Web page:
FrameWorks has long argued for recognizing the duality of social issues, by which we mean the difference between the social science of a particular problem’s dynamics and what communications science can help us understand about how people conceptualize that same social problem. Put simply, while it is imperative that we understand what causes and contributes to a social problem, that knowledge is insufficient to resolve the expectations and associations people have developed of how that problem works.
I offer up here two case studies of that duality.
First, in a new article for the Nonprofit Quartlerly, I lay out what we would need to know in order to explain income inequality to the American public. As this issue rises on the agendas of the media and policymakers, it is imperative that those who engage the public have the translational tools they will need to help people understand how the economy works, how wealth is generated and how systems of inequity get built into multiple infrastructures over time, from housing to education. Without these translational strategies, FrameWorks’ research suggests that we run the risk of reifying foundational models of individualism and willpower that are at odds with experts’ views and will, at best, result in little policy thinking.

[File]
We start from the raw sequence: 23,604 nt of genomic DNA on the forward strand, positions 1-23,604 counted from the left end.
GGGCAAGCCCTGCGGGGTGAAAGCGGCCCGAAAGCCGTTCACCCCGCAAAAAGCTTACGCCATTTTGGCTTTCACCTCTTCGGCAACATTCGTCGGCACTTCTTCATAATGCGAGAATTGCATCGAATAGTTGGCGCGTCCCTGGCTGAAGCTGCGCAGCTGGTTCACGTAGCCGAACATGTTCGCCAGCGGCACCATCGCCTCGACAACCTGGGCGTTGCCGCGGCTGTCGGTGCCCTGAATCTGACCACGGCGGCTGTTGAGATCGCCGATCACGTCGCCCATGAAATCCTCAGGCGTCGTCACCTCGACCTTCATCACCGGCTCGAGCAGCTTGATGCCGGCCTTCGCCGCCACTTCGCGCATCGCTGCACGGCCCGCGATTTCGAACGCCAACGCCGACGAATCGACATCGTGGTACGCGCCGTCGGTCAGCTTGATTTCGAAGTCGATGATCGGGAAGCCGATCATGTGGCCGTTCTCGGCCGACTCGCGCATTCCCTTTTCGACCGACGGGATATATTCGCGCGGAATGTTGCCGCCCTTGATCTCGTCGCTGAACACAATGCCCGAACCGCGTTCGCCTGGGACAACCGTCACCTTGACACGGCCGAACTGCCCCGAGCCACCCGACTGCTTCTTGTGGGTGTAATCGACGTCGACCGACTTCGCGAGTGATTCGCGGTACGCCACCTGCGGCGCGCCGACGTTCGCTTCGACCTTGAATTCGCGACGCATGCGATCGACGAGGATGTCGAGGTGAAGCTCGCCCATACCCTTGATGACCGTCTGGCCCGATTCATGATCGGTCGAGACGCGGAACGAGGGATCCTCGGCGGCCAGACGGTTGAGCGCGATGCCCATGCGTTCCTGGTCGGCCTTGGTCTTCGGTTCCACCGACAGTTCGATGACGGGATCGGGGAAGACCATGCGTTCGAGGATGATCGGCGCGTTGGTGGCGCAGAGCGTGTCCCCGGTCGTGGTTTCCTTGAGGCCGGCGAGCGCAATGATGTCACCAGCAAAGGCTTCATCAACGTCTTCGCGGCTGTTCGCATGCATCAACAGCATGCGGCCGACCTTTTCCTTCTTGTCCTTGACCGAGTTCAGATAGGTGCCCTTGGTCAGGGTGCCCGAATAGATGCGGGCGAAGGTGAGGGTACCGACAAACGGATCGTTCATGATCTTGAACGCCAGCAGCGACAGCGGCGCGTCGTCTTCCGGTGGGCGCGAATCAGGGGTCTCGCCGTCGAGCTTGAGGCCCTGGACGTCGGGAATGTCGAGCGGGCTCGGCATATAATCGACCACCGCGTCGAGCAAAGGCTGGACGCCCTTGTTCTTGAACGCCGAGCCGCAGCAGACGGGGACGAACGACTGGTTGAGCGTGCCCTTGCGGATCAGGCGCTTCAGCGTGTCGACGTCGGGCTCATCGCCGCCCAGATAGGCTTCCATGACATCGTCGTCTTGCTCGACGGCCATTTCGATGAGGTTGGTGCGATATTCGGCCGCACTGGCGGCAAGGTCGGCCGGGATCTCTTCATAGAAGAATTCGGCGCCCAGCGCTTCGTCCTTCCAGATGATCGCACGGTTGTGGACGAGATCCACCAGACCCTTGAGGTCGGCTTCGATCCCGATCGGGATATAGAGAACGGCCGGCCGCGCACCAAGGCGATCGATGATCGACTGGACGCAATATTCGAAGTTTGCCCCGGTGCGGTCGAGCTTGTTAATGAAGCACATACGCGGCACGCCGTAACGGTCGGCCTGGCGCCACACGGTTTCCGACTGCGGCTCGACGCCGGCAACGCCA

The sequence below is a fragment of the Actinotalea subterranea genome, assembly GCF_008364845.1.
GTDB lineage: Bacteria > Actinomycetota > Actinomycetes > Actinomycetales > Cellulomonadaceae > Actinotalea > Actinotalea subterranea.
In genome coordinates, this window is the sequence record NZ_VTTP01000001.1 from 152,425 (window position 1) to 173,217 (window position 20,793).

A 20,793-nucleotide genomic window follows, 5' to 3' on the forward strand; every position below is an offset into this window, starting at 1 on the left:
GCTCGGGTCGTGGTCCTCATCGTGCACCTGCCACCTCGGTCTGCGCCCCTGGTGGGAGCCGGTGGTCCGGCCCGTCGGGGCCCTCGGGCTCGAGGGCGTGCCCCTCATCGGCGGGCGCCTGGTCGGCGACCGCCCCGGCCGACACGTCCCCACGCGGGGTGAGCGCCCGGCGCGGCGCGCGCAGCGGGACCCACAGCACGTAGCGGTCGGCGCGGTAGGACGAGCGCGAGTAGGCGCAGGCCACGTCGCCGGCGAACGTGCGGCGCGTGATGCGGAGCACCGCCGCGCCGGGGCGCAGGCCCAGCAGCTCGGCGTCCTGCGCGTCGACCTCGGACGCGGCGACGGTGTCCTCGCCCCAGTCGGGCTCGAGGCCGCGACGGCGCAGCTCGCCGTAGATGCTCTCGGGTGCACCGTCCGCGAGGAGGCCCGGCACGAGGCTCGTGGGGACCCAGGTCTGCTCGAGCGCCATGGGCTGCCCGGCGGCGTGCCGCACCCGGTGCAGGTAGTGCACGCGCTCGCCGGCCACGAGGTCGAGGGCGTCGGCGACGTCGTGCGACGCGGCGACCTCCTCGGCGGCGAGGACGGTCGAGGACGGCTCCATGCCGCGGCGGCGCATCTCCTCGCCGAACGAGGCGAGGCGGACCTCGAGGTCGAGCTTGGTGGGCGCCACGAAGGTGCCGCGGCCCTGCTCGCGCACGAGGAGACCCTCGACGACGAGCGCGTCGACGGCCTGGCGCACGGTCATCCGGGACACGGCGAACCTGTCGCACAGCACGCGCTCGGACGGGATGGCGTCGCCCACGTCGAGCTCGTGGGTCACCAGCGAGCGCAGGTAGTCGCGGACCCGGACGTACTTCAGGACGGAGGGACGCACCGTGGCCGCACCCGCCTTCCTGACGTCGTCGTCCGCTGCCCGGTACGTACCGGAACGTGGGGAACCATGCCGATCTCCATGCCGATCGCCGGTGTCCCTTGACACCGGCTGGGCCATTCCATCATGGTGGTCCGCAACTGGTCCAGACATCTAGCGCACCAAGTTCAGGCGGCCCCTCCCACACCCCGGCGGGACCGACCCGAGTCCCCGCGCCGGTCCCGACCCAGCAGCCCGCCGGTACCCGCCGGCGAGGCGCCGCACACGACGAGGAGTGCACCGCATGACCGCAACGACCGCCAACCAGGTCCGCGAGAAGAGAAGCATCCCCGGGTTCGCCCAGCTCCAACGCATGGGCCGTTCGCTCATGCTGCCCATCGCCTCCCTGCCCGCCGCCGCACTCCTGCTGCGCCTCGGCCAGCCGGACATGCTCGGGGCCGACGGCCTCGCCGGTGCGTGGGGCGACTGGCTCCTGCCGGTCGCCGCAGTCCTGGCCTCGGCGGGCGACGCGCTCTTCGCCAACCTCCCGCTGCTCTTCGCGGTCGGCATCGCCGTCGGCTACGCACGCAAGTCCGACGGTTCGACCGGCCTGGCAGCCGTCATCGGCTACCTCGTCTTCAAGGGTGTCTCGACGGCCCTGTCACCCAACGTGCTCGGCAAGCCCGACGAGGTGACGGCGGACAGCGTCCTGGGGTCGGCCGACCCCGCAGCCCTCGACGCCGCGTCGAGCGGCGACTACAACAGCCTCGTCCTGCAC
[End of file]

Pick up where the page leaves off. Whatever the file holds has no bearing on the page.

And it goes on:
Second, an epiphany in one arena does not convey to the other. That is, figuring out how to talk about a problem does not mean you can solve it and vice versa. In this excellent enumeration of the economic case for comprehensive immigration reform, Adam Davidson underscores the faulty zero-sum economic thinking that impedes public policy in the country’s best interests. But again, knowing what you are up against does not equate to how to get out of that hole. Here, FrameWorks offers up some answers squarely in line with the expert analysis. In a new MesssageMemo and Toolkit supported by the MacArthur Foundation, we show how specific values and metaphors can overcome zero-sum thinking and succeed in making a strong case for a wide array of immigration policies.
There is a science of cognition that can help us take the next step in enacting meaningful social reforms. But only if we recognize that knowing what it is we want to communicate is not sufficient to the challenge of public explanation and engagement.
Susan Nall Bales